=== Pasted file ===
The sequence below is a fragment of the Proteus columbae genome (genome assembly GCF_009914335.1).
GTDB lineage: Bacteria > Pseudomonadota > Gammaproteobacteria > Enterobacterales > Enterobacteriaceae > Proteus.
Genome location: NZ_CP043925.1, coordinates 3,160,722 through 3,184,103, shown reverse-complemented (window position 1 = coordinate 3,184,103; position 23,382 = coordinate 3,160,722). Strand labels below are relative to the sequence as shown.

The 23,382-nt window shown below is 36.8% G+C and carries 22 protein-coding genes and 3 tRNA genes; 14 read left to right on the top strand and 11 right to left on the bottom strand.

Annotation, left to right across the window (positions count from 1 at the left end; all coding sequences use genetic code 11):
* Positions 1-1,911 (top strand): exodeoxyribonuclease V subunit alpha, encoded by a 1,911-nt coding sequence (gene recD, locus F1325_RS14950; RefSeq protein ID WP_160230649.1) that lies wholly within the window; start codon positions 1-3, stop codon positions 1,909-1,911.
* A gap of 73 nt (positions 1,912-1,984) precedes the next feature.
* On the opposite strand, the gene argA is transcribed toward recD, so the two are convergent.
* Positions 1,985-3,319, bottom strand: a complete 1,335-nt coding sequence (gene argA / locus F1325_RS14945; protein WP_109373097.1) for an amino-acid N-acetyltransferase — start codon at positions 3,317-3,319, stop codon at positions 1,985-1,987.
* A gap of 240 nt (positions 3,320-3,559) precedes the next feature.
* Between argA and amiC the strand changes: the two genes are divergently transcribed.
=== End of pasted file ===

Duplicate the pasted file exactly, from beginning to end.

The sequence below is a fragment of the Proteus columbae genome (genome assembly GCF_009914335.1).
GTDB lineage: Bacteria > Pseudomonadota > Gammaproteobacteria > Enterobacterales > Enterobacteriaceae > Proteus.
Genome location: NZ_CP043925.1, coordinates 3,160,722 through 3,184,103, shown reverse-complemented (window position 1 = coordinate 3,184,103; position 23,382 = coordinate 3,160,722). Strand labels below are relative to the sequence as shown.

The 23,382-nt window shown below is 36.8% G+C and carries 22 protein-coding genes and 3 tRNA genes; 14 read left to right on the top strand and 11 right to left on the bottom strand.

Annotation, left to right across the window (positions count from 1 at the left end; all coding sequences use genetic code 11):
* Positions 1-1,911 (top strand): exodeoxyribonuclease V subunit alpha, encoded by a 1,911-nt coding sequence (gene recD, locus F1325_RS14950; RefSeq protein ID WP_160230649.1) that lies wholly within the window; start codon positions 1-3, stop codon positions 1,909-1,911.
* A gap of 73 nt (positions 1,912-1,984) precedes the next feature.
* On the opposite strand, the gene argA is transcribed toward recD, so the two are convergent.
* Positions 1,985-3,319, bottom strand: a complete 1,335-nt coding sequence (gene argA / locus F1325_RS14945; protein WP_109373097.1) for an amino-acid N-acetyltransferase — start codon at positions 3,317-3,319, stop codon at positions 1,985-1,987.
* A gap of 240 nt (positions 3,320-3,559) precedes the next feature.
* Between argA and amiC the strand changes: the two genes are divergently transcribed.